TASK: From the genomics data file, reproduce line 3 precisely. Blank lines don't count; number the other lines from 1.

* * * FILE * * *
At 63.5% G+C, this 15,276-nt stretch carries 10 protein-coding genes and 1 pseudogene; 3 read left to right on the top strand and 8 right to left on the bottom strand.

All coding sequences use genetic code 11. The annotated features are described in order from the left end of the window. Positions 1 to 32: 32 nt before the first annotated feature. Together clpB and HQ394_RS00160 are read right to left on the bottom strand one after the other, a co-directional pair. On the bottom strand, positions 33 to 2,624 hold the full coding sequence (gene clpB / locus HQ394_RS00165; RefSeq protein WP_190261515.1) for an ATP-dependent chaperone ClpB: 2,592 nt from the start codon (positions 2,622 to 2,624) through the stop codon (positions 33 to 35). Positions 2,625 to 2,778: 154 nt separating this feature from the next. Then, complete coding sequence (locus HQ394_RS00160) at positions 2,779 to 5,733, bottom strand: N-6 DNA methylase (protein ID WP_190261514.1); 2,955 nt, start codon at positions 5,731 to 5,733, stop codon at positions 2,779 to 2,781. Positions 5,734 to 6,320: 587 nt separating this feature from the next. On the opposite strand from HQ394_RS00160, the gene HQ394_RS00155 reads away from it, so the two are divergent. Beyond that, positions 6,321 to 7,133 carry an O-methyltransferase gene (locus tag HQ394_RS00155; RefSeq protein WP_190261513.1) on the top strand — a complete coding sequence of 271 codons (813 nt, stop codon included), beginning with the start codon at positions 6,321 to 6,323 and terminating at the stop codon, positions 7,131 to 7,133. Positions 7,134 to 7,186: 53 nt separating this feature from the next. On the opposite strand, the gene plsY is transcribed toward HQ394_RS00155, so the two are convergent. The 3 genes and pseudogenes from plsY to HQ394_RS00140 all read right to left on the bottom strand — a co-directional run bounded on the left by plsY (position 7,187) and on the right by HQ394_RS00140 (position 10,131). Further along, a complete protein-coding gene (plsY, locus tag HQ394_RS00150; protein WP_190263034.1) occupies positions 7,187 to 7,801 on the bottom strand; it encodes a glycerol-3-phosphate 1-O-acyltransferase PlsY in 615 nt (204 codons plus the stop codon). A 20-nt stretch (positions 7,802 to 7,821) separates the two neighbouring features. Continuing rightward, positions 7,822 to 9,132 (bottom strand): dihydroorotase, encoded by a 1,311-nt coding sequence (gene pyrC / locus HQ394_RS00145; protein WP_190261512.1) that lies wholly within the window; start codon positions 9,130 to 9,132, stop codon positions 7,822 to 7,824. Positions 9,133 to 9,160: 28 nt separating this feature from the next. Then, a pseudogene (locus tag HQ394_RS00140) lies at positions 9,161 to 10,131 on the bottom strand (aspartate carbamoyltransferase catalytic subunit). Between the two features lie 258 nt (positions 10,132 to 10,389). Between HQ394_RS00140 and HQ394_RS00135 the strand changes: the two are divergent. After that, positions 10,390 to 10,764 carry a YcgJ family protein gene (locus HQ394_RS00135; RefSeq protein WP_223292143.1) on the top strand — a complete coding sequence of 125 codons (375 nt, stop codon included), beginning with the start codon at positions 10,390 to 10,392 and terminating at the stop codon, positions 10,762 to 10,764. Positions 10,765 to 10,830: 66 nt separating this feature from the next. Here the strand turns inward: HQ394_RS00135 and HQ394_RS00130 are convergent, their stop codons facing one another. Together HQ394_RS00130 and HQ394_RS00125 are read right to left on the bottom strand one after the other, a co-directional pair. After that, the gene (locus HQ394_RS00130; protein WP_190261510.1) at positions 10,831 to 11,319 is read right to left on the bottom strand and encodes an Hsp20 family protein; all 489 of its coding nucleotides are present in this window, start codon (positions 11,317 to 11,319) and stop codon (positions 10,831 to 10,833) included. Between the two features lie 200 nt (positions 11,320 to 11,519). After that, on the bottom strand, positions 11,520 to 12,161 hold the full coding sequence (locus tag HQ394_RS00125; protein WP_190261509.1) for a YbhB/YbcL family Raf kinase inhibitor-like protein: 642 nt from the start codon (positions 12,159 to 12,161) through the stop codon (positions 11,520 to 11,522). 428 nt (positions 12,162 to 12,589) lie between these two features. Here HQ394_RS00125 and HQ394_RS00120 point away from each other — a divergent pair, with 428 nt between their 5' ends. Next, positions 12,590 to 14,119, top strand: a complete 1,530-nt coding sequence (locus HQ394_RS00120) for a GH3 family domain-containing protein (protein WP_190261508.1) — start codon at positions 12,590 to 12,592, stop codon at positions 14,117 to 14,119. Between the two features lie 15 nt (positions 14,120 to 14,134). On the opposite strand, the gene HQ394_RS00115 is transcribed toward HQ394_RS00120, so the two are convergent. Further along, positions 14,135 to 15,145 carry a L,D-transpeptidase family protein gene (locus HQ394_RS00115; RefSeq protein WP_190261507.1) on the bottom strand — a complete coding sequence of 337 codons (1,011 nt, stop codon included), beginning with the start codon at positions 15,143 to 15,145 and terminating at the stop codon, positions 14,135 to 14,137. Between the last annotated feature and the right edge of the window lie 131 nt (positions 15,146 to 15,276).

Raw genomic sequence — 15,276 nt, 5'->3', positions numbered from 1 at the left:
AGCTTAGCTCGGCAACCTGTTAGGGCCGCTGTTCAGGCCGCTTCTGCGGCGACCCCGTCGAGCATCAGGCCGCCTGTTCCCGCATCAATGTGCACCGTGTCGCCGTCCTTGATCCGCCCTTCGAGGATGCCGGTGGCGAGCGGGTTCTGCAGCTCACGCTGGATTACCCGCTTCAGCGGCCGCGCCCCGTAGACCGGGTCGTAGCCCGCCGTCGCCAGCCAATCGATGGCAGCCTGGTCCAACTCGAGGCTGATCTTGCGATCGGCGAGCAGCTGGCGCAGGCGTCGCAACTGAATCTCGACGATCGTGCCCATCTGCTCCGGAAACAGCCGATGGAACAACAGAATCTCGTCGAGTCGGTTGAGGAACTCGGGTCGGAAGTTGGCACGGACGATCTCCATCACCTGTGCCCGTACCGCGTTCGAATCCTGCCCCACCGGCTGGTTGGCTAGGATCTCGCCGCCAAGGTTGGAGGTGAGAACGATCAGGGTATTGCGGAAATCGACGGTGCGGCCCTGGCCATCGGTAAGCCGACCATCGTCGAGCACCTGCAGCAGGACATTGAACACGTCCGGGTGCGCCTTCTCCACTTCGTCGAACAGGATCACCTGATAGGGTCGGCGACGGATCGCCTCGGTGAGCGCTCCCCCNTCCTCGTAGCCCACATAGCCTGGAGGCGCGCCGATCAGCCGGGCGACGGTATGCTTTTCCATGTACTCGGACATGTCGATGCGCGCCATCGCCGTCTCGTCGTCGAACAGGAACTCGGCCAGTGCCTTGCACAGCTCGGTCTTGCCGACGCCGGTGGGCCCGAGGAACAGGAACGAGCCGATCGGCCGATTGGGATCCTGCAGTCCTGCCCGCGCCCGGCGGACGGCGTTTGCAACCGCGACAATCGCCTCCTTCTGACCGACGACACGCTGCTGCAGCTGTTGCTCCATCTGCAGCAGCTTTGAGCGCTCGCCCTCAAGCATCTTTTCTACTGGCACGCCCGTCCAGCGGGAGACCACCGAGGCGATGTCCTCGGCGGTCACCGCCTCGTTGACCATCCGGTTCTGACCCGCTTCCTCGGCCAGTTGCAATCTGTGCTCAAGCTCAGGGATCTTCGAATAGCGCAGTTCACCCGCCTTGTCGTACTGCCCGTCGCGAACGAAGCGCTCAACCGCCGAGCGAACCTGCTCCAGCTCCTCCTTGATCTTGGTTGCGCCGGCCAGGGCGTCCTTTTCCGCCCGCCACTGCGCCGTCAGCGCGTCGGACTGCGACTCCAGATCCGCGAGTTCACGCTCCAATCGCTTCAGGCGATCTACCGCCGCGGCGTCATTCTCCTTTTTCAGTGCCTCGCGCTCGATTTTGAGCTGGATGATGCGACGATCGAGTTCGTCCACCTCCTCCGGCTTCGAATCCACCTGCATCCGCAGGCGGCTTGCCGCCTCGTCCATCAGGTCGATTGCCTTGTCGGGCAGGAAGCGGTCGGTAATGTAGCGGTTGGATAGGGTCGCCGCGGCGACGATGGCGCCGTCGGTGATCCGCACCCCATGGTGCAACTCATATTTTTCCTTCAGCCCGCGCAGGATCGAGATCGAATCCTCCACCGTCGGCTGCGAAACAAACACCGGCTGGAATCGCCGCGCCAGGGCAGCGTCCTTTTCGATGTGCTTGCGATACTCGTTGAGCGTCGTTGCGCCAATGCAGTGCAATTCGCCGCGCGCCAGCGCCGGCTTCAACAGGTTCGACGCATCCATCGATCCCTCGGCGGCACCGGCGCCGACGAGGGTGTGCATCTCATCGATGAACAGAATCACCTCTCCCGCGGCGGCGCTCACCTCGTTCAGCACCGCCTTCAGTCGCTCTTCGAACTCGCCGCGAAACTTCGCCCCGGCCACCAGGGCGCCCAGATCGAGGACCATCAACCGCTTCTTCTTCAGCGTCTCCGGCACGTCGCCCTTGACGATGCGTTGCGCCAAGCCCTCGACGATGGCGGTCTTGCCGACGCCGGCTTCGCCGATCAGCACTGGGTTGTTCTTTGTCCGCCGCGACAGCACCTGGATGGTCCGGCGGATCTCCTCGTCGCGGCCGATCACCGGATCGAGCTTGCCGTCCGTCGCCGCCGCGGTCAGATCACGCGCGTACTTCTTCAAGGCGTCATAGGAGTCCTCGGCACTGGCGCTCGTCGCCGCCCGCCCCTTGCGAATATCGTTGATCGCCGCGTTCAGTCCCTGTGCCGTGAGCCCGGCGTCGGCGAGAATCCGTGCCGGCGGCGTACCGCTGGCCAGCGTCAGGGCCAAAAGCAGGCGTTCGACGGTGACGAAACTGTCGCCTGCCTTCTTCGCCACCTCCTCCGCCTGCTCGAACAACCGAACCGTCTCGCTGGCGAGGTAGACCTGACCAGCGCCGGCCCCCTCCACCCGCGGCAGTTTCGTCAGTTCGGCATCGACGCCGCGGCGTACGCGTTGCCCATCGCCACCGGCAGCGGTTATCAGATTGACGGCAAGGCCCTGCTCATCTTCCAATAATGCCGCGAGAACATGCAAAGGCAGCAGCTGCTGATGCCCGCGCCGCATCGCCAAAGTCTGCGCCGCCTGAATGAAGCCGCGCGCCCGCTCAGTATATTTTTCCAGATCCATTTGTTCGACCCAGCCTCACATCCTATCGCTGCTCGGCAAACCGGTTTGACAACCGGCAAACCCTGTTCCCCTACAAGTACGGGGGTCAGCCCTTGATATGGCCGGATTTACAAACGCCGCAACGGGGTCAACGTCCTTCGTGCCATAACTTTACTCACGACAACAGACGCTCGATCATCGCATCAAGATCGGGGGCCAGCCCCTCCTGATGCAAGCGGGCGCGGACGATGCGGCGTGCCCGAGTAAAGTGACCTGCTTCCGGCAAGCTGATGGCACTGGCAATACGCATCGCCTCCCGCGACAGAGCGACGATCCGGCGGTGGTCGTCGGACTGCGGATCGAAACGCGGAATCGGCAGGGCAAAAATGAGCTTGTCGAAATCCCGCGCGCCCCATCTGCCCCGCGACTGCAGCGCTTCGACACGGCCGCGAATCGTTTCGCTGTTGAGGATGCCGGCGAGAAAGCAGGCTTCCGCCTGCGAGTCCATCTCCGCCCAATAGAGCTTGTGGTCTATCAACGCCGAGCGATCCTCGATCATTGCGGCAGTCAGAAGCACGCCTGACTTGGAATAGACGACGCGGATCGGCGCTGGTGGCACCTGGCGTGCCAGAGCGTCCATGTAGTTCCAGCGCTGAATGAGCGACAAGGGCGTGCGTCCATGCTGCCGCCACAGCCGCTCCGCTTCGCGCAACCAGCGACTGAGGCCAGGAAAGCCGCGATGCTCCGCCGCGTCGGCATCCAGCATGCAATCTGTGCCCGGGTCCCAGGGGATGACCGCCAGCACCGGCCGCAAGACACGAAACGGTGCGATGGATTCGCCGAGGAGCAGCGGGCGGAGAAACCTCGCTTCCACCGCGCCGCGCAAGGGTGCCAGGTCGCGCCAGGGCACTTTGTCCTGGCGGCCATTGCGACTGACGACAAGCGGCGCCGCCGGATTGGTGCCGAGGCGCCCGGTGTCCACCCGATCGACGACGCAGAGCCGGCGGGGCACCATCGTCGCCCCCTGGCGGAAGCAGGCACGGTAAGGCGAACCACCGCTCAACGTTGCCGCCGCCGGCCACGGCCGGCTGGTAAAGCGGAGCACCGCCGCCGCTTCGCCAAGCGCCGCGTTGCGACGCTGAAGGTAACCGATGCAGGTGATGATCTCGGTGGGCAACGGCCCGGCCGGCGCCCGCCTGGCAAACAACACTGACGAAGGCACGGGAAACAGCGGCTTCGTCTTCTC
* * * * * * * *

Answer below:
Raw genomic sequence — 15,276 nt, 5'->3', positions numbered from 1 at the left: